L&S Guidelines for Program Review
This document provides an overview of procedures used in L&S that relate to the mandated review of all formally approved academic programs in the College. All programs at UW-Madison are required periodically to engage in formal reviews. These reviews are convened by the Dean. Program faculty prepare self-study narrative reports that consider the program information and candidly evaluate the quality, viability, and future of the program; these reports are reviewed by faculty peers who prepare an evaluative report to the Dean and Academic Planning Council. The APC reviews all of these materials and makes recommendations to the Dean. A summary of program review activity is reported annually to the Provost.
The program review process often leads to recommendations for program improvements, which may take the form of changes in requirements or courses, revisions to materials used to communicate with students, clarification of policy and procedures, and a wide variety of other actions intended to enhance the student experience and student learning.
The guidelines below were approved by the L&S Academic Planning Council in December 2015, and have been updated to incorporate new resources that support the program review process.
Contact Information: Working with the Associate Deans in each L&S division, Associate Dean Elaine M. Klein administers the Program Review Process in L&S. (elaine.klein<at>wisc.edu)
Update Information: Links updated 8-1-2019; revisions to align with annual memo to programs to be charged with review - emk
Self-Study Process and Documentation
Documentation for program review focuses on the academic program(s) under review. In general, standard information provides a foundation for discussion, reflection, and evaluation that is synthesized in a Self-study Narrative.
Programs under review should consider the following information as the faculty prepares the self-study narrative:
1. Current program requirements. (For undergraduate programs, these are published in the catalog and programmed into the Degree Audit Reporting System.)
2. Department-level information.
- Department Planning Profiles (Academic Planning and Institutional Research): https://apir.wisc.edu/deptplanningprof.htm
- Credits Follow Instructor Report (Academic Planning and Institutional Research): https://apir.wisc.edu/instruction-credits.htm
- L&S Teaching Metrics. Compiled annually by L&S Administration (contact Kimbrin Cornelius)
- Enrollment Reports and Student Statistics. Data about enrollments and program completion can inform faculty discussions about program effectiveness (though consideration of program completion is rarely sufficient for purposes of review). The Offices of the Registrar maintains several reports (https://registrar.wisc.edu/enrollment-reports-and-student-statistics.htm) that provide information about Degrees Conferred by Gender, Level, and Major; Grade Distributions for multi-section courses, etc.. Academic Planning and Institutional Research has created an interactive Tableau visualization of trends in degrees, demographics, and awards: https://apir.wisc.edu/students/degrees/. L&S Academic Information Management has also develop visualizations to help faculty understand how courses taken are used to complete undergraduate programs (https://dataviz.wisc.edu/#/workbooks/1614/views).
3. Undergraduate Programs:
- Profile data visualizations are maintained by Academic Planning and Institutional Research, available at http://apir.wisc.edu/students.htm. These include degree and enrollment trends, time to degree by calendar years, enrolled terms and credits, etc.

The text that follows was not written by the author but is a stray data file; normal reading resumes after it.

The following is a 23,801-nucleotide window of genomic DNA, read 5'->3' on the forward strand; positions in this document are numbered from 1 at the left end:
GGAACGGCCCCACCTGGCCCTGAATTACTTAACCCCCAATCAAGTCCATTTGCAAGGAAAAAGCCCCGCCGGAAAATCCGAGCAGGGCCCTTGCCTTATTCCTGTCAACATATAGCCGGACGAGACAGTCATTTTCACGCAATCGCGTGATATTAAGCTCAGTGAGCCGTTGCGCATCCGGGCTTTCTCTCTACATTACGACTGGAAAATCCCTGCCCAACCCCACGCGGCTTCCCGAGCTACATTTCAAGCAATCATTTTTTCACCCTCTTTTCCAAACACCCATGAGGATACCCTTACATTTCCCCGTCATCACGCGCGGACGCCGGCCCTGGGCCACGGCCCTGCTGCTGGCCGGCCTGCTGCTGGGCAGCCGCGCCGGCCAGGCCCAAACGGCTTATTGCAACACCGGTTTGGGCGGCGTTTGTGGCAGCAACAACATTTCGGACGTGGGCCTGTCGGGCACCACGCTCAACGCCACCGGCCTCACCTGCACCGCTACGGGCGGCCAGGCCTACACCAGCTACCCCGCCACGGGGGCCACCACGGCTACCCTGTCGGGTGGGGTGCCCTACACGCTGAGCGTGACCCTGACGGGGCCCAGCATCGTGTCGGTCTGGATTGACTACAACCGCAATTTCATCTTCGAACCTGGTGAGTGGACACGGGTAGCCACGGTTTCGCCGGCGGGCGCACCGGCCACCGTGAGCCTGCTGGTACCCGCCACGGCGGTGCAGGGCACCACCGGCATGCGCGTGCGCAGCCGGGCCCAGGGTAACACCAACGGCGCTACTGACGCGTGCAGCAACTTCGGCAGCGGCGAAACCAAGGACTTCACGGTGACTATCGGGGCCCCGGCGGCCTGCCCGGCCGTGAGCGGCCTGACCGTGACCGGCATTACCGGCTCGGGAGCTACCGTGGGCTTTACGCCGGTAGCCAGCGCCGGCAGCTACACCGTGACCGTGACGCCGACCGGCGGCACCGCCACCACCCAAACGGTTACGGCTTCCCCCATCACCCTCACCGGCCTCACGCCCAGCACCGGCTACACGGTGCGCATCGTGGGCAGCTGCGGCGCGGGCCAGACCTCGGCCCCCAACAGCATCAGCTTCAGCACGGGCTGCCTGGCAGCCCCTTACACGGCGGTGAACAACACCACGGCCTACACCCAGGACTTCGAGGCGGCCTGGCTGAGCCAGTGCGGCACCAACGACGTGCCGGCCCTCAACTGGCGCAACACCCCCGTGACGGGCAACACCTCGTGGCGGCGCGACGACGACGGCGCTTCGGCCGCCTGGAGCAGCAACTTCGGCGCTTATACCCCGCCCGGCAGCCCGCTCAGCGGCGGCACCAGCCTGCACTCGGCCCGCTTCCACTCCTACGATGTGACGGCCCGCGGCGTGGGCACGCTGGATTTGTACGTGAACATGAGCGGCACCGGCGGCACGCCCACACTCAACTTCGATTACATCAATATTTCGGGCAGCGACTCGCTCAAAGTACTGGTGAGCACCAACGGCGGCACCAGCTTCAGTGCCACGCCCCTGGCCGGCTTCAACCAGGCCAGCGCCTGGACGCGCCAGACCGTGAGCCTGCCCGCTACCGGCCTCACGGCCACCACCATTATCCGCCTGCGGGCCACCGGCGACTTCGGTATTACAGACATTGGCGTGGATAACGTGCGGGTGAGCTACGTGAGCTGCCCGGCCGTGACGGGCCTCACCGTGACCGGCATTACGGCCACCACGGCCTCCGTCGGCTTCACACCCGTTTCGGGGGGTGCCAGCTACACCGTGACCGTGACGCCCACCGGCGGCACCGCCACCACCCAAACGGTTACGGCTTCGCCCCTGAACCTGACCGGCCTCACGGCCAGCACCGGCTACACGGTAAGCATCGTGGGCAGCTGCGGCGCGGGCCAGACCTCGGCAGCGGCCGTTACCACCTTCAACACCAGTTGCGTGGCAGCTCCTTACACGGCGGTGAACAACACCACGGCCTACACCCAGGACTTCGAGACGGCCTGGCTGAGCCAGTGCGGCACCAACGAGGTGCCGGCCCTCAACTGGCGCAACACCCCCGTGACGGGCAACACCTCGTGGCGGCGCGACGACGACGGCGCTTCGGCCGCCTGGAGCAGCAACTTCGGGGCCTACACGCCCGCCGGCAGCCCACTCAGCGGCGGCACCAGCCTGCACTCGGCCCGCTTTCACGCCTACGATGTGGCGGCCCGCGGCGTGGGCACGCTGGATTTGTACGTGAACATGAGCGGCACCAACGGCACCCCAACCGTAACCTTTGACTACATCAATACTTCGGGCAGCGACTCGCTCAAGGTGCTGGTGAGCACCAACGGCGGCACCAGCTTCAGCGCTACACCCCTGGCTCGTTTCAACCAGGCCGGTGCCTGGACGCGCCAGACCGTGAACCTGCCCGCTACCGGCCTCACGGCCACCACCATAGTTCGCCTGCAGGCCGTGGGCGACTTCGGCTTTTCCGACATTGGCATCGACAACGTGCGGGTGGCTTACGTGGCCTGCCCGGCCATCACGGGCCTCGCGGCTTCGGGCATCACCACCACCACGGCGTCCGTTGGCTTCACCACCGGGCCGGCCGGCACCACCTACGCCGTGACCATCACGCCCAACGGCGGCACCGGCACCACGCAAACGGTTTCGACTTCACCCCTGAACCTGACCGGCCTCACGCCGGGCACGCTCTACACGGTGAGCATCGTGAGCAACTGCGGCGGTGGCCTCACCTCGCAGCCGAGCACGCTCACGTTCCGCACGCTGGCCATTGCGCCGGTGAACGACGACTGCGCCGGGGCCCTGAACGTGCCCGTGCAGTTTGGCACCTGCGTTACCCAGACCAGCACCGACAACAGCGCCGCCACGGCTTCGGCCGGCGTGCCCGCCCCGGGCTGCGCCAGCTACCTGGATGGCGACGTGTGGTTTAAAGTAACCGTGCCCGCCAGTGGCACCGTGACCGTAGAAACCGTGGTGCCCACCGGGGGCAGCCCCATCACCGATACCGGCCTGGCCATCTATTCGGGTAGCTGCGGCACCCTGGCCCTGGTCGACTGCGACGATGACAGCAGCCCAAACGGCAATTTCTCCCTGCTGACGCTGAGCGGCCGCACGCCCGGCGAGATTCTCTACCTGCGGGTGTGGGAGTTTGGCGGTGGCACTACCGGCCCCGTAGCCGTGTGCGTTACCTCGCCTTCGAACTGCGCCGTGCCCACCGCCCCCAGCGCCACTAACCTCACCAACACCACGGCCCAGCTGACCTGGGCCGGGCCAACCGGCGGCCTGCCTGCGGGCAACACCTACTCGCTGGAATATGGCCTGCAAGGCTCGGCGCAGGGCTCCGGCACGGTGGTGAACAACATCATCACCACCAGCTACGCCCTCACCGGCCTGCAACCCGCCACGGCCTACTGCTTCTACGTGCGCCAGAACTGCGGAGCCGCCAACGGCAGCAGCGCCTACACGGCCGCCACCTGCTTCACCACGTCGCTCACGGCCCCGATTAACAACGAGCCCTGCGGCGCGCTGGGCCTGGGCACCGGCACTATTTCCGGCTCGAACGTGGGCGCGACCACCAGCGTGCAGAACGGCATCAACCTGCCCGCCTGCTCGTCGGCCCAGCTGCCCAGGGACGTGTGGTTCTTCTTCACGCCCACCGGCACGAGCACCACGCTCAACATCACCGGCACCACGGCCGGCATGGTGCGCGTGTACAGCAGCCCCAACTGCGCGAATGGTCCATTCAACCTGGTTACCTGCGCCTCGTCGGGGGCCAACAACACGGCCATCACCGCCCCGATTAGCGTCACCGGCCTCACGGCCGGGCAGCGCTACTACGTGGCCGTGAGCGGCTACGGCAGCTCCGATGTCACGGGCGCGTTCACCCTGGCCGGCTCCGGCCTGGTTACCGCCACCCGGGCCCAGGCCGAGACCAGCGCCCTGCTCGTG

- From 2008 - May 2016, Academic Planning and Institutional Research fielded a survey of post-graduation plans; those data are available (https://apir.wisc.edu/pgp.htm) for use in program review reports. In Fall 2016, APIR piloted a new "First Destination Survey" (https://apir.wisc.edu/students/first-destination-survey/), which may also be useful in program review.
- Degree Audit data: Academic Information Management uses DARS to generate reports on the number and rate of exceptions to requirements, major declaration and major combining, etc. Contact Associate Dean Klein or Assistant Dean Mike Pflieger for more information.
4. Graduate Programs: The Graduate School provides data relevant to graduate programs being reviewed. Departments and committees will be contacted directly after reviews/committees are convened. For general program data, consult the Graduate Program Profile information available on individual program pages available through this site: https://www.gradsch.wisc.edu/mas/
5. Other information to consider:
- If known, time to degree vs peers at other institutions
- Variation in student performance by demographic group (i.e. “achievement gap”)
- Faculty support for and student participation in “high impact practices," including such initiatives as First-year Interest Groups, Honors, L&S Career Initiative, capstone and thesis offerings, etc. (Annually reported to the L&S Associate Dean for Teaching & Learning Administration)
- Advising model, ratio of students to advisor(s)
- If available, post-graduation placement or survey data
- For graduate programs, attrition rates, timing of departures, exit surveys
- Any other resources that support program review, as provided by Academic Planning and Institutional Research.
Self Study Narrative Template (formerly, "Fundamental Questions for Program Review")
The faculty prepare a self-study narrative that responds to the following topics. In general, the narrative should not exceed 25 pages, to which attachments may be added. The Office of Academic Planning & Institutional Research has prepared a detailed template for producing the self-study, and the L&S Academic Planning Council accepts self-studies produced in this format. Importantly, the L&S APC asked authors of self studies to address the following four topics in the self study: